Friends without borders: Veteran and immigrant team up in 'United States of Al'

« Back to News

Kyla Brewer / TV Media
Adhir Kalyan and Parker Young in "United States of Al"

Adhir Kalyan and Parker Young in "United States of Al"

They say friendship knows no bounds, and a new TV comedy explores an unlikely friendship between two men from very different worlds: as one begins a new life in a new country, the other tries to regain the life he once had.

While struggling to readjust to civilian life, former marine Riley (Parker Young, "Imposters") welcomes his friend Awalmir, aka Al (Adhir Kalyan, "Rules of Engagement"), to America in the premiere of "United States of Al," airing Thursday, April 1, on CBS. The new comedy hails from "The Big Bang Theory" writers David Goetsch and Maria Ferrari along with acclaimed television hitmaker Chuck Lorre, who will serve as an executive producer to the series.

When Riley was deployed in Afghanistan, he got to know Al, the interpreter who worked with his unit. The two men formed a strong friendship, so Riley is happy to have Al by his side once again when Al decides he wants to explore all the wonders America has to offer, from Las Vegas to Costco. The trouble is, everything else in Riley's life seems to be going awry. Like many veterans, he's having a difficult time coping with life back home, but Al may be just the person to help him.

In classic Lorre style, "United States of Al" offers TV viewers a slice of American life as its characters deal with very modern challenges in a humorous way. CBS seems to have faith that the show has the potential to be another hit for Lorre, whose credits include "Two and a Half Men," "The Big Bang Theory" and "The Kominsky Method." Lorre's new show has been in the works since the pilot was announced in October 2019, and by November 2020 "United States of Al" had received a series order from CBS.

"Once again, Chuck [Lorre], his talented writing team of Maria [Ferrari] and David [Goetsch], and an amazing cast brings us a heartfelt and touching comedy that honestly and respectfully reflects the experiences and challenges our veterans deal with upon returning home, and the deep bonds they develop with those serving alongside them," CBS senior executive Thom Sherman said in an official November release about the series. "In addition, 'United States of Al' holds up a mirror to ourselves in a unique way by taking a look at American culture through the eyes of an immigrant who is experiencing it all for the very first time."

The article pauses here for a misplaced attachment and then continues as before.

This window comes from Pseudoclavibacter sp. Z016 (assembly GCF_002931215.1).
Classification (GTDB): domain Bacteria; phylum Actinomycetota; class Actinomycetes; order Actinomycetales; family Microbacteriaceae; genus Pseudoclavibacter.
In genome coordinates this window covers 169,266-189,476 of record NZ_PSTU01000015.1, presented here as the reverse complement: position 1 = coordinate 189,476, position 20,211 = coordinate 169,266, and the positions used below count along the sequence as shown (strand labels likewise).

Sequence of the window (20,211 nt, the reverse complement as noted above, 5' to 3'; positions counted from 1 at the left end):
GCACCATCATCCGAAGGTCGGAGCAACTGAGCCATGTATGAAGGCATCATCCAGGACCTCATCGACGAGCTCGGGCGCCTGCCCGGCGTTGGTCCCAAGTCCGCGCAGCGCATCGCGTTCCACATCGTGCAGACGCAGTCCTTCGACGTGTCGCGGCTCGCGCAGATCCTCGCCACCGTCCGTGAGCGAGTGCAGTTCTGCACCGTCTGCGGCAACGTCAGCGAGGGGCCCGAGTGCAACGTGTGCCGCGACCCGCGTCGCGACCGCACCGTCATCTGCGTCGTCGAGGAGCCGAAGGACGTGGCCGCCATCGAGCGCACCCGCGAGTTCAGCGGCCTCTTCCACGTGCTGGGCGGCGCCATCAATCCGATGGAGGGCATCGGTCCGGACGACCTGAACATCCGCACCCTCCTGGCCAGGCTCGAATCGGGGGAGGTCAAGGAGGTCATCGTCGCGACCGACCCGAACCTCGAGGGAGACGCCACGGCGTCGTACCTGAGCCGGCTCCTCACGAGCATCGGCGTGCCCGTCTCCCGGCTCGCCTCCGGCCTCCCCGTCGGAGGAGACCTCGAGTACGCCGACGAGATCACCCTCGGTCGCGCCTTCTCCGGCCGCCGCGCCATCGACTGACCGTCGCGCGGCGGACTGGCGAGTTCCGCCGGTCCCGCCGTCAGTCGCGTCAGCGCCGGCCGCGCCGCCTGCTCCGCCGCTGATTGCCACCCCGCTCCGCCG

CBS's latest Thursday night comedy may have an interesting premise and an experienced behind-the-scenes team, but it's up to the stars to engage viewers in the story. Luckily, the producers have cast two very engaging actors in the leading roles. Young landed his first big television role in the ABC sitcom "Suburgatory," in which he played dim-witted football player Ryan Shay. "United States of Al" isn't Young's first time portraying a military man, either. He starred as Pfc. Randy Hill in Fox's military comedy "Enlisted." Meanwhile, South African actor Kalyan began his career on stage before coming to the attention of American audiences in CW's "Aliens in America." He went on to land a recurring role in the acclaimed series "Nip/Tuck" before being cast in another CBS sitcom, "Rules of Engagement."

Adhir Kalyan stars in "United States of Al"

Adhir Kalyan stars in "United States of Al"

In the premiere episode of "United States of Al," Al meets the important people in Riley's life. Dean Norris, perhaps best known for his role as Hank Schrader in AMC's "Breaking Bad," stars as Riley's father, Art, who is a veteran like his son. Kelli Goss ("The Ranch") appears as Vanessa, Riley's estranged wife and mother of their daughter, Hazel (Farrah Mackenzie, "Utopia"), Al's goddaughter. Elizabeth Alderfer ("Disjointed") rounds out the main cast as Riley's sister, Lizzie.

As the show's stars bring their characters to life, at its heart, the new CBS comedy is a story about friendship, one that crosses not only borders but cultures as well. On the surface, of course, it seems like a typical fish-out-of-water comedy as a wide-eyed Al learns about life in America. But who is really the fish out of water? Riley may be back in his home country, but he is the one who appears to be struggling the most, while Al gets to work trying to mend the rift in the relationship between Riley and Vanessa, irked that Riley didn't tell him about their troubles sooner.

The premiere of "United States of Al" signals a unique milestone for Lorre, who will now have four back-to-back shows on CBS's Thursday night comedy block. Viewers can enjoy two solid hours of Lorre programming, beginning with "Young Sheldon" followed by freshman series "B Positive" and then "Mom" before "United States of Al" debuts. With lead-ins from some of the highest-rated comedies on television, the new CBS sitcom should be off to a strong start.

Watch as Al and Riley are reunited in the premiere of "United States of Al," airing Thursday, April 1, on CBS.